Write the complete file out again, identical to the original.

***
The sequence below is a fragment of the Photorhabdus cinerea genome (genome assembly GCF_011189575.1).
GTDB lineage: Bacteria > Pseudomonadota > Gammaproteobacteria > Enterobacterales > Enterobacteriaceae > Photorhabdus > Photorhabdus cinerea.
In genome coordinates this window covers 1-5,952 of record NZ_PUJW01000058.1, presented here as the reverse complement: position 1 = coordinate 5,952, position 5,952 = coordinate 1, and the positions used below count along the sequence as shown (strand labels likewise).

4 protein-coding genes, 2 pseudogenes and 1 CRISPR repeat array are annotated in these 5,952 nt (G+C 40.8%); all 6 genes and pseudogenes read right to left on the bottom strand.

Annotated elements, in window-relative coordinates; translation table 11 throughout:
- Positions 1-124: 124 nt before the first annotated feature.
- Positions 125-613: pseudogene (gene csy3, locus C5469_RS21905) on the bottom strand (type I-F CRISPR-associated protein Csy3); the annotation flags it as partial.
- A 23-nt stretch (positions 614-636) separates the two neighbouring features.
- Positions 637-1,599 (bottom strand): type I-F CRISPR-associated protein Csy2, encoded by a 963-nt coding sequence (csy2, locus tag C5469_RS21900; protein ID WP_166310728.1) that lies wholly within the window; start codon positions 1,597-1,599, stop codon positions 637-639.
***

The sequence below is a fragment of the Photorhabdus cinerea genome (genome assembly GCF_011189575.1).
GTDB lineage: Bacteria > Pseudomonadota > Gammaproteobacteria > Enterobacterales > Enterobacteriaceae > Photorhabdus > Photorhabdus cinerea.
In genome coordinates this window covers 1-5,952 of record NZ_PUJW01000058.1, presented here as the reverse complement: position 1 = coordinate 5,952, position 5,952 = coordinate 1, and the positions used below count along the sequence as shown (strand labels likewise).

4 protein-coding genes, 2 pseudogenes and 1 CRISPR repeat array are annotated in these 5,952 nt (G+C 40.8%); all 6 genes and pseudogenes read right to left on the bottom strand.

Annotated elements, in window-relative coordinates; translation table 11 throughout:
- Positions 1-124: 124 nt before the first annotated feature.
- Positions 125-613: pseudogene (gene csy3, locus C5469_RS21905) on the bottom strand (type I-F CRISPR-associated protein Csy3); the annotation flags it as partial.
- A 23-nt stretch (positions 614-636) separates the two neighbouring features.
- Positions 637-1,599 (bottom strand): type I-F CRISPR-associated protein Csy2, encoded by a 963-nt coding sequence (csy2, locus tag C5469_RS21900; protein ID WP_166310728.1) that lies wholly within the window; start codon positions 1,597-1,599, stop codon positions 637-639.